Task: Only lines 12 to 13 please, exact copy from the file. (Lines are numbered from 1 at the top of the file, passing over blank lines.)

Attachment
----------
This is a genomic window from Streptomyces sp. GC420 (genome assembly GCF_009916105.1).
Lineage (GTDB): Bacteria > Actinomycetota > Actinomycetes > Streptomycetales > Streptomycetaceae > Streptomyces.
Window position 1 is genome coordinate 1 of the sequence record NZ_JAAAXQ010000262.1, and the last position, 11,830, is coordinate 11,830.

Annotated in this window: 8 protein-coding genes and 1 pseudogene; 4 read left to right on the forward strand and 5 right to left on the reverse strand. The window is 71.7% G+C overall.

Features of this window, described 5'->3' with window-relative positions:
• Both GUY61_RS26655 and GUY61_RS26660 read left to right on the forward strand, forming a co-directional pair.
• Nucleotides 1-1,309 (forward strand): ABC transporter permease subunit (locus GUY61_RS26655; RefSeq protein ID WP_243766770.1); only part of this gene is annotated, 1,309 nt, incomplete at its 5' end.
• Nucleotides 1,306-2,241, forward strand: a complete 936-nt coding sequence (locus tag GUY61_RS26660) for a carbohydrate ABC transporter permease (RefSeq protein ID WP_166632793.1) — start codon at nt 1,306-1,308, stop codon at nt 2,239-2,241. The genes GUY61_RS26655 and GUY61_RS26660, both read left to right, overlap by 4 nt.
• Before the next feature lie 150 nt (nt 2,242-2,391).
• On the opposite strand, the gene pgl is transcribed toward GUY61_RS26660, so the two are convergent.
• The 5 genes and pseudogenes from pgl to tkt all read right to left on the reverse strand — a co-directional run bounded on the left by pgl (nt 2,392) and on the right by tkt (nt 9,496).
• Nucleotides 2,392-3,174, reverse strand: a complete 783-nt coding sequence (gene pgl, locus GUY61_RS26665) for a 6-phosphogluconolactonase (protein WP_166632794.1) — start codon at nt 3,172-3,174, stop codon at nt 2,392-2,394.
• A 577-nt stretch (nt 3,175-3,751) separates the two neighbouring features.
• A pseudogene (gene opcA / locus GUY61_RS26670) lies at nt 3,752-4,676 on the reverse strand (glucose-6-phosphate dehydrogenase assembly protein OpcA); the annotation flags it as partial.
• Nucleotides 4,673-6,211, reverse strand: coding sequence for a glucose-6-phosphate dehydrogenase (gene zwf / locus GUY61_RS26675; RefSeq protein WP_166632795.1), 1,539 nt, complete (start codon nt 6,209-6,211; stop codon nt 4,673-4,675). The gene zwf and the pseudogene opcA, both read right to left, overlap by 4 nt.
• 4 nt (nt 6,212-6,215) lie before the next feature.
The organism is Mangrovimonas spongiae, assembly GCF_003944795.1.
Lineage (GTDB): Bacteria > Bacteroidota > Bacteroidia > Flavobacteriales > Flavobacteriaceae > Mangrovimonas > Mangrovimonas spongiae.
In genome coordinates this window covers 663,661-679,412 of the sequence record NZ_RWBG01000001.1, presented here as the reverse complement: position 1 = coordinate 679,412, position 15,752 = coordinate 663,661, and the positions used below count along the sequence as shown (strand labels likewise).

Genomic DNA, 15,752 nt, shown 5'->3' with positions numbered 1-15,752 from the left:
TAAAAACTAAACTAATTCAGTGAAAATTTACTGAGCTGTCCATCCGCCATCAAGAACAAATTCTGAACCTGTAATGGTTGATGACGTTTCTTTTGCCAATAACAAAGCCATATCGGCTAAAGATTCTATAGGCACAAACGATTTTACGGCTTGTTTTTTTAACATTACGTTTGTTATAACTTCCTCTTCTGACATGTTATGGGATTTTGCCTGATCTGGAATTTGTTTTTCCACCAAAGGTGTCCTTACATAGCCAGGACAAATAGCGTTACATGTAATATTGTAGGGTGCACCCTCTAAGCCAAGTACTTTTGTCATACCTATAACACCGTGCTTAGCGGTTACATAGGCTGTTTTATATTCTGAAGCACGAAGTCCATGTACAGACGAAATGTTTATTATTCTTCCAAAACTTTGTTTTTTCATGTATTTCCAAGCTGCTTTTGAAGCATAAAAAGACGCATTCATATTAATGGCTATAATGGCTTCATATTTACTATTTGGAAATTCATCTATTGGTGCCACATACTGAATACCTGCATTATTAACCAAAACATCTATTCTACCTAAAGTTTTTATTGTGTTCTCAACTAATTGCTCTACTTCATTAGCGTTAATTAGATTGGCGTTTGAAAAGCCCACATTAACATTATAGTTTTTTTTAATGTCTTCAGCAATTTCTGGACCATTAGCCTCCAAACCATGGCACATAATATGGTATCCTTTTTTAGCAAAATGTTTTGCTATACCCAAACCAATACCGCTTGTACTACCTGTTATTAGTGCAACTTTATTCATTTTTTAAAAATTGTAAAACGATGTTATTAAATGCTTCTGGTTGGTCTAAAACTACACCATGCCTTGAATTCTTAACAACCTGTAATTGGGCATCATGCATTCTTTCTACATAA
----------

• Nucleotides 2,392-3,174, reverse strand: a complete 783-nt coding sequence (gene pgl, locus GUY61_RS26665) for a 6-phosphogluconolactonase (protein WP_166632794.1) — start codon at nt 3,172-3,174, stop codon at nt 2,392-2,394.
• A 577-nt stretch (nt 3,175-3,751) separates the two neighbouring features.